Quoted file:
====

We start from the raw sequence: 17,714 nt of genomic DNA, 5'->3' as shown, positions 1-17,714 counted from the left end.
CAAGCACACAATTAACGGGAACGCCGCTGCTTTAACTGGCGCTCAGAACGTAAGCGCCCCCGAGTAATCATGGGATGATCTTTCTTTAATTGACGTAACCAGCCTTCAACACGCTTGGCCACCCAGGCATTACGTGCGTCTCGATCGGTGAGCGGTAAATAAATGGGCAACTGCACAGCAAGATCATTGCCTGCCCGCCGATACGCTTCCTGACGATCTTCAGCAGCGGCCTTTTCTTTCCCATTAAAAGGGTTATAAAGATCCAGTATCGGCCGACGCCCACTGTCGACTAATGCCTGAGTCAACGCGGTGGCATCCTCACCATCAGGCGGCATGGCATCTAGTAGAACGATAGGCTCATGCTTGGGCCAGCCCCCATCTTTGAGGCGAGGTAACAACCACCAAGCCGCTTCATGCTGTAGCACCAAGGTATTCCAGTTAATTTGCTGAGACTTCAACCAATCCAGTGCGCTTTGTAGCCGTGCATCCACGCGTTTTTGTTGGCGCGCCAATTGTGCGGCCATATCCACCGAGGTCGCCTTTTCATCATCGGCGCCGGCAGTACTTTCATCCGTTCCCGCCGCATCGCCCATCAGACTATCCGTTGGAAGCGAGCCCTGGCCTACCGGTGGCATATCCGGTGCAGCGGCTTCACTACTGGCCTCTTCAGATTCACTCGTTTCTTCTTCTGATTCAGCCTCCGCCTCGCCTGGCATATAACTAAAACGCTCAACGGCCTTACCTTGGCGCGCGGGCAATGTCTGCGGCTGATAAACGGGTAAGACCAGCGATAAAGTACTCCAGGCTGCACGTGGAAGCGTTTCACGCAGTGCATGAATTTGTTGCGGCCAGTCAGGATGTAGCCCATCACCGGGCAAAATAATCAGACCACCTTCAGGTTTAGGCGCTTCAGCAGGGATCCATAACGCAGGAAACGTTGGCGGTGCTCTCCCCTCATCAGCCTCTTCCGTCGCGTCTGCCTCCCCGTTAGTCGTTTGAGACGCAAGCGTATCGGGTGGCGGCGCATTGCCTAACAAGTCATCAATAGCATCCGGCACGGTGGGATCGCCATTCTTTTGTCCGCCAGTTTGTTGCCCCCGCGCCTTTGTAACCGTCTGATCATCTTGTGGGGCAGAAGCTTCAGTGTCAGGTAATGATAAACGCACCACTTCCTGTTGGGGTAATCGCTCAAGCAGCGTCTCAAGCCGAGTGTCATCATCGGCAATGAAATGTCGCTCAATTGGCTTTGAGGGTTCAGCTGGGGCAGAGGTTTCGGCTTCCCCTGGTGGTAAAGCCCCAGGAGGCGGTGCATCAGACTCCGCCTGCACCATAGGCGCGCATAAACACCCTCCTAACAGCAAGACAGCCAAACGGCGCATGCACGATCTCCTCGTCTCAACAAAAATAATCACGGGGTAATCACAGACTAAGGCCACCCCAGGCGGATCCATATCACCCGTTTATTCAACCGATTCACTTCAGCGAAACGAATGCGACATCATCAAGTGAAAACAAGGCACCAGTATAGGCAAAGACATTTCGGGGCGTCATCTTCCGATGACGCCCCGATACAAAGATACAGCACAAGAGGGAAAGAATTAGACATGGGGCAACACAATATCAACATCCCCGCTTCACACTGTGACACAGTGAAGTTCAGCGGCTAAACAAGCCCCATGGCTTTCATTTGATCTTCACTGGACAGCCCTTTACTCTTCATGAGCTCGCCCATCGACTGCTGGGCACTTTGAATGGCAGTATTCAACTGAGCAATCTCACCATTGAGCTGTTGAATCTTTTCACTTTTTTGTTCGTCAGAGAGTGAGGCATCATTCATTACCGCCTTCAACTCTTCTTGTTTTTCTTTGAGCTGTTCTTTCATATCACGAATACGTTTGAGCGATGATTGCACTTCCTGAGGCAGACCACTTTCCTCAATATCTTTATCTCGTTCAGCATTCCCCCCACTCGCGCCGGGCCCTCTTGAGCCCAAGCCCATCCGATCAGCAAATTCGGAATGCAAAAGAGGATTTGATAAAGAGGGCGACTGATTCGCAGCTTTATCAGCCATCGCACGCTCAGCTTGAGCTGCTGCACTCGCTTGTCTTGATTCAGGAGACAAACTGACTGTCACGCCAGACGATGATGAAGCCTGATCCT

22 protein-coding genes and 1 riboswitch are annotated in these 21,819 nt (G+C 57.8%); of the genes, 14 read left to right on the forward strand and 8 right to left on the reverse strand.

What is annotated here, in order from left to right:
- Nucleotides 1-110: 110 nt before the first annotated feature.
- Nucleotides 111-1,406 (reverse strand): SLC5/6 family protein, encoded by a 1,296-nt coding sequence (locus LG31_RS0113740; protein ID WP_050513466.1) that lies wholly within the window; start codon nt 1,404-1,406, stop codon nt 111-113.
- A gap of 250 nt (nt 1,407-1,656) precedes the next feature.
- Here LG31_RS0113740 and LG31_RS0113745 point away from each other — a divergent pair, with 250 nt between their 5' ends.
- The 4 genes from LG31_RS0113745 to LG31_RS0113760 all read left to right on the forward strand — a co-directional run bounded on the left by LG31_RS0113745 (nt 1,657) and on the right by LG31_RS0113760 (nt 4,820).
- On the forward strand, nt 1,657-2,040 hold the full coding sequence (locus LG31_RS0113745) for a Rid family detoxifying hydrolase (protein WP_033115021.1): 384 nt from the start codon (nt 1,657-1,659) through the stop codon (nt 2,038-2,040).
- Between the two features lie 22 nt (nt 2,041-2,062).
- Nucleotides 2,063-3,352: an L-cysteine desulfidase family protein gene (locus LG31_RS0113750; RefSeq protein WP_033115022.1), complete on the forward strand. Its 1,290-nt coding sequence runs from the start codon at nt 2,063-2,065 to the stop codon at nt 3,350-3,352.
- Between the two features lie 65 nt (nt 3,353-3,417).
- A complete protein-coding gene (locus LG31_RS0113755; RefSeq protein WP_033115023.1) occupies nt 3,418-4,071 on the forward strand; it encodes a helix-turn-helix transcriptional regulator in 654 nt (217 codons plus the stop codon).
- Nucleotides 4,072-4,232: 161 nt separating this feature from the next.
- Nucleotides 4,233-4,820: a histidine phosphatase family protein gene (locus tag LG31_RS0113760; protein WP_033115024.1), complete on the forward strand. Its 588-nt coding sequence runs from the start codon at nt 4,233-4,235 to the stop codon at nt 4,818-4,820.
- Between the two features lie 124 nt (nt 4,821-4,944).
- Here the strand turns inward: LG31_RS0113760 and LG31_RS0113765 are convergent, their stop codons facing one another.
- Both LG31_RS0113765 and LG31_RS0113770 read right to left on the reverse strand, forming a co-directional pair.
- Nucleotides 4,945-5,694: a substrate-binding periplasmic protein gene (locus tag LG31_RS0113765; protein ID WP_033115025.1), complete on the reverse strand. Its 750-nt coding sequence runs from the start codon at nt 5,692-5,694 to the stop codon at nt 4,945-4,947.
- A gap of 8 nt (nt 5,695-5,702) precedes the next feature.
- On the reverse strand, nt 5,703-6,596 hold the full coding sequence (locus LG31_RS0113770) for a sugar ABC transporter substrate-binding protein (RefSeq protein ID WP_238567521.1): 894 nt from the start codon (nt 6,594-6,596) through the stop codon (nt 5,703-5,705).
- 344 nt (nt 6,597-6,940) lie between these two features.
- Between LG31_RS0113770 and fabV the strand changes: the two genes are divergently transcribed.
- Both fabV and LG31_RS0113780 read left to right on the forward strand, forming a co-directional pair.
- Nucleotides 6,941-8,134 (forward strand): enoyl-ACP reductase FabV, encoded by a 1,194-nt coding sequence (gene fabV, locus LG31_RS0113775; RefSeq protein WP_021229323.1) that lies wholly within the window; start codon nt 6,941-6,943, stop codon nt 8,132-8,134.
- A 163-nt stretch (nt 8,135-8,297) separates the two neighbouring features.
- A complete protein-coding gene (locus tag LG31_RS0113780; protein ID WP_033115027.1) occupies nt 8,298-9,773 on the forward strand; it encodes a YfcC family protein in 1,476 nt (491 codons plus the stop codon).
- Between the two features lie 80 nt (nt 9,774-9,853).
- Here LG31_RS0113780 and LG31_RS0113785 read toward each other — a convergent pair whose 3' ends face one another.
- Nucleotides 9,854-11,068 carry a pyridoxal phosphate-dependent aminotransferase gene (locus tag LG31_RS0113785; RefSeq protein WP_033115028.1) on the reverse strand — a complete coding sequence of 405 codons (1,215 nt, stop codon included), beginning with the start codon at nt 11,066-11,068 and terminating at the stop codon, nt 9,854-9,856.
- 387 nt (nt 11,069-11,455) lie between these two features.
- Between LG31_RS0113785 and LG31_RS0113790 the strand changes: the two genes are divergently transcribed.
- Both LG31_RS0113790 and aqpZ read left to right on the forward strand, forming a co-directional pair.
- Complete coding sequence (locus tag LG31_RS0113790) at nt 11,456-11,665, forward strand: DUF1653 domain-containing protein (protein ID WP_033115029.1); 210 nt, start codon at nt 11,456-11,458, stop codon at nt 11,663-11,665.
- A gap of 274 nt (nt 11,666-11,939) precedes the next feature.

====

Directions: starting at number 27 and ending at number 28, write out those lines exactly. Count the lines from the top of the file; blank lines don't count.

- A 163-nt stretch (nt 8,135-8,297) separates the two neighbouring features.
- A complete protein-coding gene (locus tag LG31_RS0113780; protein ID WP_033115027.1) occupies nt 8,298-9,773 on the forward strand; it encodes a YfcC family protein in 1,476 nt (491 codons plus the stop codon).